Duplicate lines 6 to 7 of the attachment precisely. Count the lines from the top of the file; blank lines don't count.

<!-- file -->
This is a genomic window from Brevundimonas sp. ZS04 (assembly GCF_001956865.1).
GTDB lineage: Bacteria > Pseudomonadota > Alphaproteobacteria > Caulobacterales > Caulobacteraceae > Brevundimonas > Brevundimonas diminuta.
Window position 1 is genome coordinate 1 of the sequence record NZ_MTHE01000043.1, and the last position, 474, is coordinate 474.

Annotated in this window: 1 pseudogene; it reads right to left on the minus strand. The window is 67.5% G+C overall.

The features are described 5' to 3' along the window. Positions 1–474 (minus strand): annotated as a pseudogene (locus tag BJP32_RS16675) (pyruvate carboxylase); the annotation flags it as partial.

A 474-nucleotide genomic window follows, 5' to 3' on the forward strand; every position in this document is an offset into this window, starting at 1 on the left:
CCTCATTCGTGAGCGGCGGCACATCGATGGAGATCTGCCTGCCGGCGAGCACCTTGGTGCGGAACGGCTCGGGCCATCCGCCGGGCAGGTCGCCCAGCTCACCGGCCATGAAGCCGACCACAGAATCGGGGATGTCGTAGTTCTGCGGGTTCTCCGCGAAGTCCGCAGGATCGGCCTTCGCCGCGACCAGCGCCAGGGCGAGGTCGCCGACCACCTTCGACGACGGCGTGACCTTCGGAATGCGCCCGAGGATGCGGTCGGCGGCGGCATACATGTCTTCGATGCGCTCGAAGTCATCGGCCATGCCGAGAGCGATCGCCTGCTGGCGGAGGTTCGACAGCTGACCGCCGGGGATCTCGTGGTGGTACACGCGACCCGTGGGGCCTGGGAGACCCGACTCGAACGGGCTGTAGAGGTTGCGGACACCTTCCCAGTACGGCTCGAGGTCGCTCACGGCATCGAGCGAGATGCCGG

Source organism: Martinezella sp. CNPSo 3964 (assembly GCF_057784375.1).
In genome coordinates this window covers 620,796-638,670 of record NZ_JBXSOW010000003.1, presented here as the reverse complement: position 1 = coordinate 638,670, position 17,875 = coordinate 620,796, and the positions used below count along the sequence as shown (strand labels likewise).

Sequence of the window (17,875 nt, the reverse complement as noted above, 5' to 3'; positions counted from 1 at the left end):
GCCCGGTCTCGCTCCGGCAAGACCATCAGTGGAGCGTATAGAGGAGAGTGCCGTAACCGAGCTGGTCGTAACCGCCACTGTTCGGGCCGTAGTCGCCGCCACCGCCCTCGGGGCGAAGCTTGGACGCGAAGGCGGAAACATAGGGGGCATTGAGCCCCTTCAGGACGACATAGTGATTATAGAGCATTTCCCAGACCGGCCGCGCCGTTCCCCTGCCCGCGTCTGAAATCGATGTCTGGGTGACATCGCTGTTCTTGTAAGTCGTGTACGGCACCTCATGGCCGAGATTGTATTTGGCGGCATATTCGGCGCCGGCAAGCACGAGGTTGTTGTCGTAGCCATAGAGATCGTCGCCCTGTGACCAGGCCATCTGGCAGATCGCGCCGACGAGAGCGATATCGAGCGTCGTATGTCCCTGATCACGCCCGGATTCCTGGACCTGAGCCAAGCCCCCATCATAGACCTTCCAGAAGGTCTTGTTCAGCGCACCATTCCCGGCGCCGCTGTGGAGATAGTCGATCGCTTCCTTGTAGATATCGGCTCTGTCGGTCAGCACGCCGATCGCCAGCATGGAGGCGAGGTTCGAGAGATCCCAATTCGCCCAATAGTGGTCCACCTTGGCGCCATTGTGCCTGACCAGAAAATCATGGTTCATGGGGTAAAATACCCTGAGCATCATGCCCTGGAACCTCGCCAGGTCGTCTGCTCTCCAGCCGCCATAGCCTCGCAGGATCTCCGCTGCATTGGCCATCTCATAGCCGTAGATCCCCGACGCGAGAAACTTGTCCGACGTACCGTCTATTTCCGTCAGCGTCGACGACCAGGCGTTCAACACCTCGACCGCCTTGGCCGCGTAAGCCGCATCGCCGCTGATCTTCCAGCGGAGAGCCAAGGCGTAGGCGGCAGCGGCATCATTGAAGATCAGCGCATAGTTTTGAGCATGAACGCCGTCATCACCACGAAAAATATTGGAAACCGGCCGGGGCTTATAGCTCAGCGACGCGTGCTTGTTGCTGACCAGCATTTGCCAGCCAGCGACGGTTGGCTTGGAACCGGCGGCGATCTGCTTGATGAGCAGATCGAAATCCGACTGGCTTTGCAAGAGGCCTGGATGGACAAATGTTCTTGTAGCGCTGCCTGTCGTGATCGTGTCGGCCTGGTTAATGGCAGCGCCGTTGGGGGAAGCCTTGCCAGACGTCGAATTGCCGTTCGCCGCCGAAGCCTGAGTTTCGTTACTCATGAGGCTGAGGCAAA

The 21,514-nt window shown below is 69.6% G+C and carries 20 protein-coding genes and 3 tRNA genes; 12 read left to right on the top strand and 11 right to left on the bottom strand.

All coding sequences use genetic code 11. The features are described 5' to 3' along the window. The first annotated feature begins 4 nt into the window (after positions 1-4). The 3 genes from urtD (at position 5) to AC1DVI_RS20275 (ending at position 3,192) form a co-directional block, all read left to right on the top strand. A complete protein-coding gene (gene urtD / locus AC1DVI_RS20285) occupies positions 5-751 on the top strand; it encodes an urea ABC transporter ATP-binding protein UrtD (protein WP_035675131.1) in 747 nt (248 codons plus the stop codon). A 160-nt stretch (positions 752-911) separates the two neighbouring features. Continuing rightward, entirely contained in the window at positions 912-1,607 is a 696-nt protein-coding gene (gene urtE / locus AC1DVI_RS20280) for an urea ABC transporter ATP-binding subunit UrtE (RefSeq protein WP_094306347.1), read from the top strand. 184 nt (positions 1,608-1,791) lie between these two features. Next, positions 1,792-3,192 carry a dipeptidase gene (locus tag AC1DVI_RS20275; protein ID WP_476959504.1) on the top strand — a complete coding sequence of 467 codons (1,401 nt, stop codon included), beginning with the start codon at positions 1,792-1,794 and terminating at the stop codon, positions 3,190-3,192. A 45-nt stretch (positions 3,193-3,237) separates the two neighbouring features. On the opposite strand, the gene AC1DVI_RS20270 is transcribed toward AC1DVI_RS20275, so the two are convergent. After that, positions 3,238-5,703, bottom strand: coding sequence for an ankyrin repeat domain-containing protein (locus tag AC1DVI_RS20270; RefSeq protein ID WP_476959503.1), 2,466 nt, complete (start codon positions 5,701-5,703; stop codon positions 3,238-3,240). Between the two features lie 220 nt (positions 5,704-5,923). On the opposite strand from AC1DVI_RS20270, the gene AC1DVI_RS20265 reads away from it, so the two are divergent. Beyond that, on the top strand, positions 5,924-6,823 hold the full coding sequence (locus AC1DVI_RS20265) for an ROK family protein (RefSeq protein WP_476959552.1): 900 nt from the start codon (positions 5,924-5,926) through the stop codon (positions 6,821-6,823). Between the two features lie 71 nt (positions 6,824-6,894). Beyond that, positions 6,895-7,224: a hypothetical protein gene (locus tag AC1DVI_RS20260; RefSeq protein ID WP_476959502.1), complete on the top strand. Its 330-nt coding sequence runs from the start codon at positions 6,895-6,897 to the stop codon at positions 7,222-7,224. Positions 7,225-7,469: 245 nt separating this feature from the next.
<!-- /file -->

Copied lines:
A 474-nucleotide genomic window follows, 5' to 3' on the forward strand; every position in this document is an offset into this window, starting at 1 on the left:
CCTCATTCGTGAGCGGCGGCACATCGATGGAGATCTGCCTGCCGGCGAGCACCTTGGTGCGGAACGGCTCGGGCCATCCGCCGGGCAGGTCGCCCAGCTCACCGGCCATGAAGCCGACCACAGAATCGGGGATGTCGTAGTTCTGCGGGTTCTCCGCGAAGTCCGCAGGATCGGCCTTCGCCGCGACCAGCGCCAGGGCGAGGTCGCCGACCACCTTCGACGACGGCGTGACCTTCGGAATGCGCCCGAGGATGCGGTCGGCGGCGGCATACATGTCTTCGATGCGCTCGAAGTCATCGGCCATGCCGAGAGCGATCGCCTGCTGGCGGAGGTTCGACAGCTGACCGCCGGGGATCTCGTGGTGGTACACGCGACCCGTGGGGCCTGGGAGACCCGACTCGAACGGGCTGTAGAGGTTGCGGACACCTTCCCAGTACGGCTCGAGGTCGCTCACGGCATCGAGCGAGATGCCGG